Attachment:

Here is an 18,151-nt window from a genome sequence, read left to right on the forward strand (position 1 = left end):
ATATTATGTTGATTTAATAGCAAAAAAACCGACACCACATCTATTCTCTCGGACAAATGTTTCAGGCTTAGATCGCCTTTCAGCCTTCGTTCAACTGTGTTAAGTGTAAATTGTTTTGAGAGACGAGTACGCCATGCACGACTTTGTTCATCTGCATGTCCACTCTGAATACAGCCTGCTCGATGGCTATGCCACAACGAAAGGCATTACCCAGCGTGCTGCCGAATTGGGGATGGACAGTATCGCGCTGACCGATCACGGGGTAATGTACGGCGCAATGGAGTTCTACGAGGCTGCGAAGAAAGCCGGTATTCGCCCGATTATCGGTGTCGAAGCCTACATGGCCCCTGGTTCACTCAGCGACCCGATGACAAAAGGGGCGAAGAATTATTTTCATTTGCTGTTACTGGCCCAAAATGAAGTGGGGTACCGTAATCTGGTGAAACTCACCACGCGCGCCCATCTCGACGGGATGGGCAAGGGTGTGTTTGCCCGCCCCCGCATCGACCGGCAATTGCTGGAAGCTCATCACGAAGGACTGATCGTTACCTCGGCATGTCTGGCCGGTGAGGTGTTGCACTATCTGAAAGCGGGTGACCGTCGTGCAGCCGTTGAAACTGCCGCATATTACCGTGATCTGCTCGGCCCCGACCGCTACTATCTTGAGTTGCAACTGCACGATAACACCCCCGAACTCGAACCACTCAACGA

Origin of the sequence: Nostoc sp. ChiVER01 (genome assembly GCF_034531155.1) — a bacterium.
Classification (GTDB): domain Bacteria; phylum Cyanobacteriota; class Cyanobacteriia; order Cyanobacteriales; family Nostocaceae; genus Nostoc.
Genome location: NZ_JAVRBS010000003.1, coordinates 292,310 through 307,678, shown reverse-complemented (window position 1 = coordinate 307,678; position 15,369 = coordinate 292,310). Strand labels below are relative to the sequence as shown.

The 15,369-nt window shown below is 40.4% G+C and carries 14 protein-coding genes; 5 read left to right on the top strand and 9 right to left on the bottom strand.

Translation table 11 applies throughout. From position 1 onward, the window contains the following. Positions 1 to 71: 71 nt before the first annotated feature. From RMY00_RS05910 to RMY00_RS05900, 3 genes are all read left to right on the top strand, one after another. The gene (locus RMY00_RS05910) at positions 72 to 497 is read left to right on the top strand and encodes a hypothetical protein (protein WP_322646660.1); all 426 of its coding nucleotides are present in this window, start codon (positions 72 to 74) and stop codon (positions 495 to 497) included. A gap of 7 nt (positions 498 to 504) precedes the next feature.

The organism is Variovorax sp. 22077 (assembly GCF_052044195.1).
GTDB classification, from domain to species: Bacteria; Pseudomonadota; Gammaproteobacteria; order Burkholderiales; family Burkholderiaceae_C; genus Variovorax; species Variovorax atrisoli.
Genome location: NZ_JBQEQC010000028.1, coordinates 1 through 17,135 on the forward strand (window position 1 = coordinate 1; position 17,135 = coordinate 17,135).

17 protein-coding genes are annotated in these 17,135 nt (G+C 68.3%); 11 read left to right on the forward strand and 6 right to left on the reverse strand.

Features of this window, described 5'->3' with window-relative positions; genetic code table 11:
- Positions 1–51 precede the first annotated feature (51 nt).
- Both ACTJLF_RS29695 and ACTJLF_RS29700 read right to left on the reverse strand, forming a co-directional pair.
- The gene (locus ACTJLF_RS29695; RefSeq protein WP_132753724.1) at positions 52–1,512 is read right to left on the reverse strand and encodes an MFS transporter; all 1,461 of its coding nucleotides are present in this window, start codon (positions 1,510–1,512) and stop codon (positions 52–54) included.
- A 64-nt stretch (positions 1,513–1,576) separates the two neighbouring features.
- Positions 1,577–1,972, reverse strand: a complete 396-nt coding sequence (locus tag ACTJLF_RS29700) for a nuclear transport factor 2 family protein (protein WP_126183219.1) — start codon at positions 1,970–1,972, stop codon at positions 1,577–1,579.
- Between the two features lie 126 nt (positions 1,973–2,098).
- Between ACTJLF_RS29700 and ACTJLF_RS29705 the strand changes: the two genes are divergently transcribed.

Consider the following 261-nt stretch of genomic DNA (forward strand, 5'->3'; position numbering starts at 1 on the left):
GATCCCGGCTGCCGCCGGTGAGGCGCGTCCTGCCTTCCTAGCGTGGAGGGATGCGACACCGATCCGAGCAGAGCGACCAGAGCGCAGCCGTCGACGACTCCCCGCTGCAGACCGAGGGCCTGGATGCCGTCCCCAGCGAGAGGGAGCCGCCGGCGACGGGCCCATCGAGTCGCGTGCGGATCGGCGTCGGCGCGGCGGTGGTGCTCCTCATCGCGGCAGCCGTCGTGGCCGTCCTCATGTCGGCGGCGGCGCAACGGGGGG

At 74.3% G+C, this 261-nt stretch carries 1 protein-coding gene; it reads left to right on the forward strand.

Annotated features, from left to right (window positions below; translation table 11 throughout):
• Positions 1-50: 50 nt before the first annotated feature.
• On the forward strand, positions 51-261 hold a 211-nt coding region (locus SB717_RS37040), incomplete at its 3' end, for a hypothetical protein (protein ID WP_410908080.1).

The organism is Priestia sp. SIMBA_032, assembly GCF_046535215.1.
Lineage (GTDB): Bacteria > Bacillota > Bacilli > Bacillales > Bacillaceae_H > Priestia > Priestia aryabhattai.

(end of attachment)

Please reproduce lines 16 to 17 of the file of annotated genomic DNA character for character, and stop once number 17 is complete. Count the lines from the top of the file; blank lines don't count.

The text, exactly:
- A 64-nt stretch (positions 1,513–1,576) separates the two neighbouring features.
- Positions 1,577–1,972, reverse strand: a complete 396-nt coding sequence (locus tag ACTJLF_RS29700) for a nuclear transport factor 2 family protein (protein WP_126183219.1) — start codon at positions 1,970–1,972, stop codon at positions 1,577–1,579.